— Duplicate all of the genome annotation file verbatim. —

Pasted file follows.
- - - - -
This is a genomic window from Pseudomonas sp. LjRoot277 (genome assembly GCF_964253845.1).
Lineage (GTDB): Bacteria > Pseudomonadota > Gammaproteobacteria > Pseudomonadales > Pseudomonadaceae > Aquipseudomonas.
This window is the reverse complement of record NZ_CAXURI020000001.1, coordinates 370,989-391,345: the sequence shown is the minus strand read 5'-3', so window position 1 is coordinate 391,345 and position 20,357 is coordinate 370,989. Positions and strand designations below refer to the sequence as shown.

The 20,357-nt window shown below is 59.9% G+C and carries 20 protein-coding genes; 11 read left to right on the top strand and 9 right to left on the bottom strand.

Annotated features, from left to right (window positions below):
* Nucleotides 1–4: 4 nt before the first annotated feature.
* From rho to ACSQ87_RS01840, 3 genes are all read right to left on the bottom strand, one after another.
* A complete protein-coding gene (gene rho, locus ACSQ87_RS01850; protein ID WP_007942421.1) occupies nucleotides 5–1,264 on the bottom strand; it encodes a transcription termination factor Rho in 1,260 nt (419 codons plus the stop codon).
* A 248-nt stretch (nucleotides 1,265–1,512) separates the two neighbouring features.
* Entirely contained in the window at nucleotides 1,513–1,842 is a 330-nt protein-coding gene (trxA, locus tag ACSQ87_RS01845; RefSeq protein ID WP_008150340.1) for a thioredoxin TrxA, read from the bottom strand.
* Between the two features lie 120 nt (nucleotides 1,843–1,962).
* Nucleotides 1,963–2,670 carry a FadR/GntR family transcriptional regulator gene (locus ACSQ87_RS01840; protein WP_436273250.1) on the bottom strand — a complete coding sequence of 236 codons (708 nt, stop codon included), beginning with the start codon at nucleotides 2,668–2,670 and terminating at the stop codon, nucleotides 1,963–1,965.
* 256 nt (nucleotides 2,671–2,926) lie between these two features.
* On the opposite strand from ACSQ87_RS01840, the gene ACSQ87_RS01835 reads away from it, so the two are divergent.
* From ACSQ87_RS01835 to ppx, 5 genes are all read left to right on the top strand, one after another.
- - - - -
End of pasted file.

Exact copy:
This is a genomic window from Pseudomonas sp. LjRoot277 (genome assembly GCF_964253845.1).
Lineage (GTDB): Bacteria > Pseudomonadota > Gammaproteobacteria > Pseudomonadales > Pseudomonadaceae > Aquipseudomonas.
This window is the reverse complement of record NZ_CAXURI020000001.1, coordinates 370,989-391,345: the sequence shown is the minus strand read 5'-3', so window position 1 is coordinate 391,345 and position 20,357 is coordinate 370,989. Positions and strand designations below refer to the sequence as shown.

The 20,357-nt window shown below is 59.9% G+C and carries 20 protein-coding genes; 11 read left to right on the top strand and 9 right to left on the bottom strand.

Annotated features, from left to right (window positions below):
* Nucleotides 1–4: 4 nt before the first annotated feature.
* From rho to ACSQ87_RS01840, 3 genes are all read right to left on the bottom strand, one after another.
* A complete protein-coding gene (gene rho, locus ACSQ87_RS01850; protein ID WP_007942421.1) occupies nucleotides 5–1,264 on the bottom strand; it encodes a transcription termination factor Rho in 1,260 nt (419 codons plus the stop codon).
* A 248-nt stretch (nucleotides 1,265–1,512) separates the two neighbouring features.
* Entirely contained in the window at nucleotides 1,513–1,842 is a 330-nt protein-coding gene (trxA, locus tag ACSQ87_RS01845; RefSeq protein ID WP_008150340.1) for a thioredoxin TrxA, read from the bottom strand.
* Between the two features lie 120 nt (nucleotides 1,843–1,962).
* Nucleotides 1,963–2,670 carry a FadR/GntR family transcriptional regulator gene (locus ACSQ87_RS01840; protein WP_436273250.1) on the bottom strand — a complete coding sequence of 236 codons (708 nt, stop codon included), beginning with the start codon at nucleotides 2,668–2,670 and terminating at the stop codon, nucleotides 1,963–1,965.
* 256 nt (nucleotides 2,671–2,926) lie between these two features.
* On the opposite strand from ACSQ87_RS01840, the gene ACSQ87_RS01835 reads away from it, so the two are divergent.
* From ACSQ87_RS01835 to ppx, 5 genes are all read left to right on the top strand, one after another.